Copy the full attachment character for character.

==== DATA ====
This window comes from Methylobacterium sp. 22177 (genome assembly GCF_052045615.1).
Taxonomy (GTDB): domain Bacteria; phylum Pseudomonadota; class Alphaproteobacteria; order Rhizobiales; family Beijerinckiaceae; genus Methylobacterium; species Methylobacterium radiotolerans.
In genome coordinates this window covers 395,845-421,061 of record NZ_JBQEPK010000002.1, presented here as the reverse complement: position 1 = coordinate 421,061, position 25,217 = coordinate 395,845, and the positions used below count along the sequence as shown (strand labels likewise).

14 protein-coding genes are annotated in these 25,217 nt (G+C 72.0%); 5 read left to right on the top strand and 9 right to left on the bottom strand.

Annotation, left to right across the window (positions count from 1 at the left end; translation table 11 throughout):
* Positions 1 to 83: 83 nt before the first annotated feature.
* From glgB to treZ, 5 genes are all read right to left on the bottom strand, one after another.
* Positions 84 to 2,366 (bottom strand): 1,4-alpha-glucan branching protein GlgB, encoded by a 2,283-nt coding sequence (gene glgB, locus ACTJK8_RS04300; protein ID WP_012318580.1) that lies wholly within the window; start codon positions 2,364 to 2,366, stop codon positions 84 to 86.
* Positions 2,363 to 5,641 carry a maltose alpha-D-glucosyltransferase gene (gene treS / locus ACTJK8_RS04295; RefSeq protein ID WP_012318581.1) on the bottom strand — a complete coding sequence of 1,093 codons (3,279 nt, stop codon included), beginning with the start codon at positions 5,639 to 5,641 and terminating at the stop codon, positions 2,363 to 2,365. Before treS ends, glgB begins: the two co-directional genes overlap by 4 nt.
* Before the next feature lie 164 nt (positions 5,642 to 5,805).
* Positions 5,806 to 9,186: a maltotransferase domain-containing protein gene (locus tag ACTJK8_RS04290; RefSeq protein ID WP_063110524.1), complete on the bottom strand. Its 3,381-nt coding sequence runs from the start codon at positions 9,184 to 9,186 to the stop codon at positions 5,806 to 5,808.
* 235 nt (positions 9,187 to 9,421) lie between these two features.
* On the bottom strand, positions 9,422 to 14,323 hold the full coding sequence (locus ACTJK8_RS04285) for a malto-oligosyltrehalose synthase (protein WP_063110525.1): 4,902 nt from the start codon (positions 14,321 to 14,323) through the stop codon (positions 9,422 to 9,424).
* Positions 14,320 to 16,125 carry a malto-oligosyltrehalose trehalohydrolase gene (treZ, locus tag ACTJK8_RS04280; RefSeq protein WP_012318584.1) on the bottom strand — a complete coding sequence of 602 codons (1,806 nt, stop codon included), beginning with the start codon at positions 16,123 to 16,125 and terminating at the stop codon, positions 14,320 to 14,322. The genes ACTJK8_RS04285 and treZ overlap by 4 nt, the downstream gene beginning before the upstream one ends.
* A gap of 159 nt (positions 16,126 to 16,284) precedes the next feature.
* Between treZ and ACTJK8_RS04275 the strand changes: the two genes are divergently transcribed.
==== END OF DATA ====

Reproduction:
This window comes from Methylobacterium sp. 22177 (genome assembly GCF_052045615.1).
Taxonomy (GTDB): domain Bacteria; phylum Pseudomonadota; class Alphaproteobacteria; order Rhizobiales; family Beijerinckiaceae; genus Methylobacterium; species Methylobacterium radiotolerans.
In genome coordinates this window covers 395,845-421,061 of record NZ_JBQEPK010000002.1, presented here as the reverse complement: position 1 = coordinate 421,061, position 25,217 = coordinate 395,845, and the positions used below count along the sequence as shown (strand labels likewise).

14 protein-coding genes are annotated in these 25,217 nt (G+C 72.0%); 5 read left to right on the top strand and 9 right to left on the bottom strand.

Annotation, left to right across the window (positions count from 1 at the left end; translation table 11 throughout):
* Positions 1 to 83: 83 nt before the first annotated feature.
* From glgB to treZ, 5 genes are all read right to left on the bottom strand, one after another.
* Positions 84 to 2,366 (bottom strand): 1,4-alpha-glucan branching protein GlgB, encoded by a 2,283-nt coding sequence (gene glgB, locus ACTJK8_RS04300; protein ID WP_012318580.1) that lies wholly within the window; start codon positions 2,364 to 2,366, stop codon positions 84 to 86.
* Positions 2,363 to 5,641 carry a maltose alpha-D-glucosyltransferase gene (gene treS / locus ACTJK8_RS04295; RefSeq protein ID WP_012318581.1) on the bottom strand — a complete coding sequence of 1,093 codons (3,279 nt, stop codon included), beginning with the start codon at positions 5,639 to 5,641 and terminating at the stop codon, positions 2,363 to 2,365. Before treS ends, glgB begins: the two co-directional genes overlap by 4 nt.
* Before the next feature lie 164 nt (positions 5,642 to 5,805).
* Positions 5,806 to 9,186: a maltotransferase domain-containing protein gene (locus tag ACTJK8_RS04290; RefSeq protein ID WP_063110524.1), complete on the bottom strand. Its 3,381-nt coding sequence runs from the start codon at positions 9,184 to 9,186 to the stop codon at positions 5,806 to 5,808.
* 235 nt (positions 9,187 to 9,421) lie between these two features.
* On the bottom strand, positions 9,422 to 14,323 hold the full coding sequence (locus ACTJK8_RS04285) for a malto-oligosyltrehalose synthase (protein WP_063110525.1): 4,902 nt from the start codon (positions 14,321 to 14,323) through the stop codon (positions 9,422 to 9,424).
* Positions 14,320 to 16,125 carry a malto-oligosyltrehalose trehalohydrolase gene (treZ, locus tag ACTJK8_RS04280; RefSeq protein WP_012318584.1) on the bottom strand — a complete coding sequence of 602 codons (1,806 nt, stop codon included), beginning with the start codon at positions 16,123 to 16,125 and terminating at the stop codon, positions 14,320 to 14,322. The genes ACTJK8_RS04285 and treZ overlap by 4 nt, the downstream gene beginning before the upstream one ends.
* A gap of 159 nt (positions 16,126 to 16,284) precedes the next feature.
* Between treZ and ACTJK8_RS04275 the strand changes: the two genes are divergently transcribed.